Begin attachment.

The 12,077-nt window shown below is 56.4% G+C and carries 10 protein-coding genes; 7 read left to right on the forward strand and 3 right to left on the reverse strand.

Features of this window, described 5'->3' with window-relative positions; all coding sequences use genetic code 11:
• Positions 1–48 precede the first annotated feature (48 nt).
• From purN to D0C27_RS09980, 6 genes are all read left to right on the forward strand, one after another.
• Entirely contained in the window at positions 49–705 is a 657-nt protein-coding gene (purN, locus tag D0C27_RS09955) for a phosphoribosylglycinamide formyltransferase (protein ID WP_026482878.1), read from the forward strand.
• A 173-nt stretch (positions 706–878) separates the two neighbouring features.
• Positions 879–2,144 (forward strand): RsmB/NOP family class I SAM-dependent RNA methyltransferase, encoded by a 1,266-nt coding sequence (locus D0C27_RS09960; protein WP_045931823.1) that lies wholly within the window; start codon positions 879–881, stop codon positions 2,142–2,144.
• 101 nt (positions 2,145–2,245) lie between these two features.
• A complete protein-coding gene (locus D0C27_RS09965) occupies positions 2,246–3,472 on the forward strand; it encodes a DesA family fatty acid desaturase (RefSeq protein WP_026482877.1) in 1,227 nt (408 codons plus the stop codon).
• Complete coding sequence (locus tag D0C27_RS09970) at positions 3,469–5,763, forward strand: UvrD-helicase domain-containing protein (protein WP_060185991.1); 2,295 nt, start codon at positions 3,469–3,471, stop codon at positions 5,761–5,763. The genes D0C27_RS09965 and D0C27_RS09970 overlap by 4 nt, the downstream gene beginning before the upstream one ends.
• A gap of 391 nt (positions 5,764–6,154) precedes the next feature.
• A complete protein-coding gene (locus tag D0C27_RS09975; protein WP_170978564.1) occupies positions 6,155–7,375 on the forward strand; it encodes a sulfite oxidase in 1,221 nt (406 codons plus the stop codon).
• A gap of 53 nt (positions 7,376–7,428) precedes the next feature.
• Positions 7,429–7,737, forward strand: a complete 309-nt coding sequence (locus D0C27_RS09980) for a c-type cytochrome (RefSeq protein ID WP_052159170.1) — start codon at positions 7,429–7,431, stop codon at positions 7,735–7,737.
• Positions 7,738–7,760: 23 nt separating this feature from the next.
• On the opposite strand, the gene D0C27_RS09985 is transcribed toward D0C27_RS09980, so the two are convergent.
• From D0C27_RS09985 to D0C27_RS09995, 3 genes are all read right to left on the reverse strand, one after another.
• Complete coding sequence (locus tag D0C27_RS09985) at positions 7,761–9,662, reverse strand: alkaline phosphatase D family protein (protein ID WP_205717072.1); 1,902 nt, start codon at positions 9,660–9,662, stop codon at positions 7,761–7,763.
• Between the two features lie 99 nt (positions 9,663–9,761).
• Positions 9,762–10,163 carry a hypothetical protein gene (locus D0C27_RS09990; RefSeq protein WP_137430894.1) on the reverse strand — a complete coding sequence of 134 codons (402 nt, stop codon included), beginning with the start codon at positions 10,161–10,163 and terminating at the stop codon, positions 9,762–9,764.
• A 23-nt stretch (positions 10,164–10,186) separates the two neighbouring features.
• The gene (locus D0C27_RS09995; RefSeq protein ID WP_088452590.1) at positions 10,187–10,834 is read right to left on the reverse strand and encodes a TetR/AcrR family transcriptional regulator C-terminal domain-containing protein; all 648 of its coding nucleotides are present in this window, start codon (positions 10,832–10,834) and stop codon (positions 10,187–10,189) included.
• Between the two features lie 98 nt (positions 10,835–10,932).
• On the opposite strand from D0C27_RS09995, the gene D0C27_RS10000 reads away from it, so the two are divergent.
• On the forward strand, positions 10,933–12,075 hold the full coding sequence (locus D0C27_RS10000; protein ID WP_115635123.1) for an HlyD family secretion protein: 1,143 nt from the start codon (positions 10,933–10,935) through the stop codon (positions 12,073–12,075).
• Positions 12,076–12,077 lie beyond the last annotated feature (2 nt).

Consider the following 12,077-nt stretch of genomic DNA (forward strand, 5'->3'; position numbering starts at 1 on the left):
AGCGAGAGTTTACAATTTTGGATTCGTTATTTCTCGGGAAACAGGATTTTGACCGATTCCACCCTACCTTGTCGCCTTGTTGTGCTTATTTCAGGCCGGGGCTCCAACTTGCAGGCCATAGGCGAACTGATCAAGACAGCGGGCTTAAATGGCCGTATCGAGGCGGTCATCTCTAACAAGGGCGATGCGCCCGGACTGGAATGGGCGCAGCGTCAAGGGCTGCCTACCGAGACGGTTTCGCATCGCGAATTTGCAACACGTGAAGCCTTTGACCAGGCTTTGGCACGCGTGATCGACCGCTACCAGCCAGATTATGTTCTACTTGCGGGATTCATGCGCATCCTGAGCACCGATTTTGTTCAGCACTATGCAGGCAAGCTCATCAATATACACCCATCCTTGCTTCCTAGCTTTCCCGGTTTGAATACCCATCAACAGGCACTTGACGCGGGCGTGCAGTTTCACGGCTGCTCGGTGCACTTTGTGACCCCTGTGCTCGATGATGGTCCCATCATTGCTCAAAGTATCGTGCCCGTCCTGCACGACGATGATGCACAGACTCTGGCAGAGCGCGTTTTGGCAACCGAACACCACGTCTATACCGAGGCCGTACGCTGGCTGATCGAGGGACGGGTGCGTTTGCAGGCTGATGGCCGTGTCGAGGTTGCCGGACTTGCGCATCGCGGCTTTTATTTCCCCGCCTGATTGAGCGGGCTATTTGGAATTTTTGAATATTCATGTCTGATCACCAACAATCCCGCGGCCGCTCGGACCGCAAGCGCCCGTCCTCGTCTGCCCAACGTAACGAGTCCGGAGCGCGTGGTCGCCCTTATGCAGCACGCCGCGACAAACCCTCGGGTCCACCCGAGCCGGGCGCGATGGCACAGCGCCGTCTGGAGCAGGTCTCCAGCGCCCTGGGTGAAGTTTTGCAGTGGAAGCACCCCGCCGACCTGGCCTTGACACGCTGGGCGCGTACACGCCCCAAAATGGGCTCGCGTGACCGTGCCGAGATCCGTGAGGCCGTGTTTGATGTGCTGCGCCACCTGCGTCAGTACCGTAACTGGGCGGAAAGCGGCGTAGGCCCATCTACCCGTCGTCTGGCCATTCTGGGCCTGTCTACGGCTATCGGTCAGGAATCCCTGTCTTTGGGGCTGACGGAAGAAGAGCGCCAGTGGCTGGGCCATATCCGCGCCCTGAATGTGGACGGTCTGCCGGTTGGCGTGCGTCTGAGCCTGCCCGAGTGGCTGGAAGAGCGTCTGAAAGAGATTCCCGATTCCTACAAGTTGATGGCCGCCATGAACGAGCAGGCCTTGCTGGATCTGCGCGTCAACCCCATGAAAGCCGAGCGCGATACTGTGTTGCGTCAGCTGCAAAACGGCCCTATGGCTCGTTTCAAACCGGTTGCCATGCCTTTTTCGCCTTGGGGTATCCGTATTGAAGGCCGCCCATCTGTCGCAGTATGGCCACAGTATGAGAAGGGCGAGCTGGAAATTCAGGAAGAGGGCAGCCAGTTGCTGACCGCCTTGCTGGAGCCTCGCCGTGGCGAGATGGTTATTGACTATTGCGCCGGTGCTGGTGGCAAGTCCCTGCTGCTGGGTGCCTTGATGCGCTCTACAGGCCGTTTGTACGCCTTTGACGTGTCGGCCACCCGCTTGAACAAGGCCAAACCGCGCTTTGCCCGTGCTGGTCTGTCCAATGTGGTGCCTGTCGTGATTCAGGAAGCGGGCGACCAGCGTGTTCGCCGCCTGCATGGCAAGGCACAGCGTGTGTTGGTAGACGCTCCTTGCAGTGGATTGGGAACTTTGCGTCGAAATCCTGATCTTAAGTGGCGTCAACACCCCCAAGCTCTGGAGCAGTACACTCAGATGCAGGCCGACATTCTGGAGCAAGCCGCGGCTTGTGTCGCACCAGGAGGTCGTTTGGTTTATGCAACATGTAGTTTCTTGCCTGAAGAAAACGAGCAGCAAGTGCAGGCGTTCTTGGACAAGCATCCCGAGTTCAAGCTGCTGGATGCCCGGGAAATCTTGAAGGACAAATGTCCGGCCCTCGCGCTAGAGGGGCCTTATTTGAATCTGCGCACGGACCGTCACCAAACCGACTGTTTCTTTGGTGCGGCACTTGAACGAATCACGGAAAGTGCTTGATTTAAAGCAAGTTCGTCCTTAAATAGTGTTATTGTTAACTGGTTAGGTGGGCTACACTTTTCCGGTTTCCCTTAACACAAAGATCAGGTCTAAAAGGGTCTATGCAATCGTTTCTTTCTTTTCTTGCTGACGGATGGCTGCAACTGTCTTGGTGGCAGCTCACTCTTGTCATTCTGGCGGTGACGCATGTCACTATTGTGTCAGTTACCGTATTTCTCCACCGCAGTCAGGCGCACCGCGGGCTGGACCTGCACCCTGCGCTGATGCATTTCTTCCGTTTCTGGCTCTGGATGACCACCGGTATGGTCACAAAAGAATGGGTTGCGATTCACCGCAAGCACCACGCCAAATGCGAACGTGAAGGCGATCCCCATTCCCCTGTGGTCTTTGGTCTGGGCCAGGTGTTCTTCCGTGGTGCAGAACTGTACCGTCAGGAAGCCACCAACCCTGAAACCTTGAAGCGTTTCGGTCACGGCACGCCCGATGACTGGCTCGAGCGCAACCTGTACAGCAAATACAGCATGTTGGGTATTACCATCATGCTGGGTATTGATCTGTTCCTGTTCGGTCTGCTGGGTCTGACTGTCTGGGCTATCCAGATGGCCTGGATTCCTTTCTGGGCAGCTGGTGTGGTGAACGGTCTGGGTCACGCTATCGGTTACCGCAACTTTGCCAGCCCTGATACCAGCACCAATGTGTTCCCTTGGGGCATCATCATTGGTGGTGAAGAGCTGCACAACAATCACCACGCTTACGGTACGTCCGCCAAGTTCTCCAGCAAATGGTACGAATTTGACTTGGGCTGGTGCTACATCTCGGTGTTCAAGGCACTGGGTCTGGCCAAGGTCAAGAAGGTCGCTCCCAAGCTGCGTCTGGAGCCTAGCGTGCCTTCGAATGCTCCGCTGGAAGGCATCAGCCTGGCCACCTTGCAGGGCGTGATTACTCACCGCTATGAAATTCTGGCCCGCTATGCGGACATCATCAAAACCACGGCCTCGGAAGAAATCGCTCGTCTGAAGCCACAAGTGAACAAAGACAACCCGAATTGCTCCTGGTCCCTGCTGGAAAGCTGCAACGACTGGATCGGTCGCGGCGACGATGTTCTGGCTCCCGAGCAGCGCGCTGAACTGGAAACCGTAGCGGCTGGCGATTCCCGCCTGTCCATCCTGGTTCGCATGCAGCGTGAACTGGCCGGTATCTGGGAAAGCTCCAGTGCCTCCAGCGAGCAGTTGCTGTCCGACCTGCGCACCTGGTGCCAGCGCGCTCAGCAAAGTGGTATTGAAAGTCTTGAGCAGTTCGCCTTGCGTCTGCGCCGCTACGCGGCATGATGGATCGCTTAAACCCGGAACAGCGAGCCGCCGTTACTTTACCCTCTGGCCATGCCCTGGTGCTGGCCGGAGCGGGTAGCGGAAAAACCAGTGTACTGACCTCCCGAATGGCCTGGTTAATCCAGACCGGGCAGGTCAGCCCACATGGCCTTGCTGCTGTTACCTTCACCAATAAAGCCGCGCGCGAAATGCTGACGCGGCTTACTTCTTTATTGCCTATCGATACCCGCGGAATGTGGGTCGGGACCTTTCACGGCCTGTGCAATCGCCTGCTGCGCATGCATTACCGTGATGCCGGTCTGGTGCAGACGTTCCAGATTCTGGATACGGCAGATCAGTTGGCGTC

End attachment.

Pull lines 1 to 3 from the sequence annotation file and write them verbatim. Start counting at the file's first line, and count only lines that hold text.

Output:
The 12,077-nt window shown below is 56.4% G+C and carries 10 protein-coding genes; 7 read left to right on the forward strand and 3 right to left on the reverse strand.

Features of this window, described 5'->3' with window-relative positions; all coding sequences use genetic code 11:
• Positions 1–48 precede the first annotated feature (48 nt).